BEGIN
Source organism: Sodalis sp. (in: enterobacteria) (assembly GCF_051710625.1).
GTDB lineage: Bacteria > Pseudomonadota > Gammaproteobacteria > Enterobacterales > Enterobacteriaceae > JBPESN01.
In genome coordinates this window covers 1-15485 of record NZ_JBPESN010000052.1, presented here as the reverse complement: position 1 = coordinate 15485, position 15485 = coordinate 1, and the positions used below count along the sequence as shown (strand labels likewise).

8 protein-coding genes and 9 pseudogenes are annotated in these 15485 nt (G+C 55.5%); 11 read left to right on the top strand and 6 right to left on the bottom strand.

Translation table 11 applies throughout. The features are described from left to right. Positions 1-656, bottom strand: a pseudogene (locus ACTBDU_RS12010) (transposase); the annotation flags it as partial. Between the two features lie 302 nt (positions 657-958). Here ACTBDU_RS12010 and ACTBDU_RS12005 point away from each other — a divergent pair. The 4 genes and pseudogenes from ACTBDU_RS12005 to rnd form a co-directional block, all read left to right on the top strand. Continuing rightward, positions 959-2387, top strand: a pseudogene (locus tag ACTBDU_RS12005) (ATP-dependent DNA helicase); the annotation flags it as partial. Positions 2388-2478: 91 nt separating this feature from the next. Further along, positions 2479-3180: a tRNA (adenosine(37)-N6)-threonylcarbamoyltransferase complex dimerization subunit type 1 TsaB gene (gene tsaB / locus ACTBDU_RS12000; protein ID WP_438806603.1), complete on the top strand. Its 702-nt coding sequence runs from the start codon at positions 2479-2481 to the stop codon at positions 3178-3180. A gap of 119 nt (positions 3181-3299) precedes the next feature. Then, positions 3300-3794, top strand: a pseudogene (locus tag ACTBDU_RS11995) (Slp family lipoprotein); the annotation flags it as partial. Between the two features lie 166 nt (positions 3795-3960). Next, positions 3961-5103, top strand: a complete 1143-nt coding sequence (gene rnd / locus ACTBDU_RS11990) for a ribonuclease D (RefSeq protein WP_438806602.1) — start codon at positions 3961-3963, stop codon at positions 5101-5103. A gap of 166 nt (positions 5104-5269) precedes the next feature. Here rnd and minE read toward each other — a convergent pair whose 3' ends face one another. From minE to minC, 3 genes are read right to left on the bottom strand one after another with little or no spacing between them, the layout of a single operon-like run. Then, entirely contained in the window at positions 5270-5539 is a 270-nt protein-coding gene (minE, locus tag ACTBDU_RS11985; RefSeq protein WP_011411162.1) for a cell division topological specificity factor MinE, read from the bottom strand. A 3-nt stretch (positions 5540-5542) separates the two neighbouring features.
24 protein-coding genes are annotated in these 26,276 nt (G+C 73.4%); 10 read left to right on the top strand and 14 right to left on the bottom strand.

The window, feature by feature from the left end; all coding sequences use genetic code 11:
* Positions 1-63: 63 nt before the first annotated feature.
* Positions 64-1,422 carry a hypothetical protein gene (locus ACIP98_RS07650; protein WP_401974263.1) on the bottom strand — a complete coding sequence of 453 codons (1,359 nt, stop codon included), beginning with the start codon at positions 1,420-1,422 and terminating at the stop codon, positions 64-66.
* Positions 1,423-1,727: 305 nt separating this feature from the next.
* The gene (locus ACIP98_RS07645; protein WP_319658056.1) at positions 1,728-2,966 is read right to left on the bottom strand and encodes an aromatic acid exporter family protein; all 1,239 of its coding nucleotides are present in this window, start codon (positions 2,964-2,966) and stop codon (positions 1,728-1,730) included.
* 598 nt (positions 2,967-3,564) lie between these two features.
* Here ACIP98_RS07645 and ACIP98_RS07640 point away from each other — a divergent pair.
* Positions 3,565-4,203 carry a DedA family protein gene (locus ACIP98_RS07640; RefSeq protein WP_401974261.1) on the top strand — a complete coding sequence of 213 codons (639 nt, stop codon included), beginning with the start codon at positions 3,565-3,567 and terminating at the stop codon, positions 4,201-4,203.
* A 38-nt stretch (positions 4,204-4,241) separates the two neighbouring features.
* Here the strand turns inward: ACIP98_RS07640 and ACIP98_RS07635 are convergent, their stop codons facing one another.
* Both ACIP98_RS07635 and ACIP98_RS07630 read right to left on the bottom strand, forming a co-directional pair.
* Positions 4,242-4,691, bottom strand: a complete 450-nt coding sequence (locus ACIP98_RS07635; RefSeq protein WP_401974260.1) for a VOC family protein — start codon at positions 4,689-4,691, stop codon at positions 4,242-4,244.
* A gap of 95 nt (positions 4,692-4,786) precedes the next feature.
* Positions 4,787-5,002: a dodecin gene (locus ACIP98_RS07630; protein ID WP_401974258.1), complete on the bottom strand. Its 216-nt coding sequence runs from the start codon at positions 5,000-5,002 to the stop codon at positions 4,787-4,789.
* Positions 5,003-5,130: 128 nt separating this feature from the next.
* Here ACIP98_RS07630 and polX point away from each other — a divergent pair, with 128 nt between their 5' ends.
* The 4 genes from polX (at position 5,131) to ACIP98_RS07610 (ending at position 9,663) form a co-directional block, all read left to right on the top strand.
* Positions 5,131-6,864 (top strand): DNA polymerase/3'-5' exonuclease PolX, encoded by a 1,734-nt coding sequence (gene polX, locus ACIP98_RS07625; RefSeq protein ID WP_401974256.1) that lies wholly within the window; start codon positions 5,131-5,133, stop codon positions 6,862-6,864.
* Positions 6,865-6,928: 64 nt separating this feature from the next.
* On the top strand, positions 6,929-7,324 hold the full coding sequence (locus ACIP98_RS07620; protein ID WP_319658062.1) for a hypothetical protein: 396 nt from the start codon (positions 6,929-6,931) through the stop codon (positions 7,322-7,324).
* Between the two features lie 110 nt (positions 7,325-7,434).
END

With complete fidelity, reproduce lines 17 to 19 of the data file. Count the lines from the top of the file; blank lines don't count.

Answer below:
* Both ACIP98_RS07635 and ACIP98_RS07630 read right to left on the bottom strand, forming a co-directional pair.
* Positions 4,242-4,691, bottom strand: a complete 450-nt coding sequence (locus ACIP98_RS07635; RefSeq protein WP_401974260.1) for a VOC family protein — start codon at positions 4,689-4,691, stop codon at positions 4,242-4,244.
* A gap of 95 nt (positions 4,692-4,786) precedes the next feature.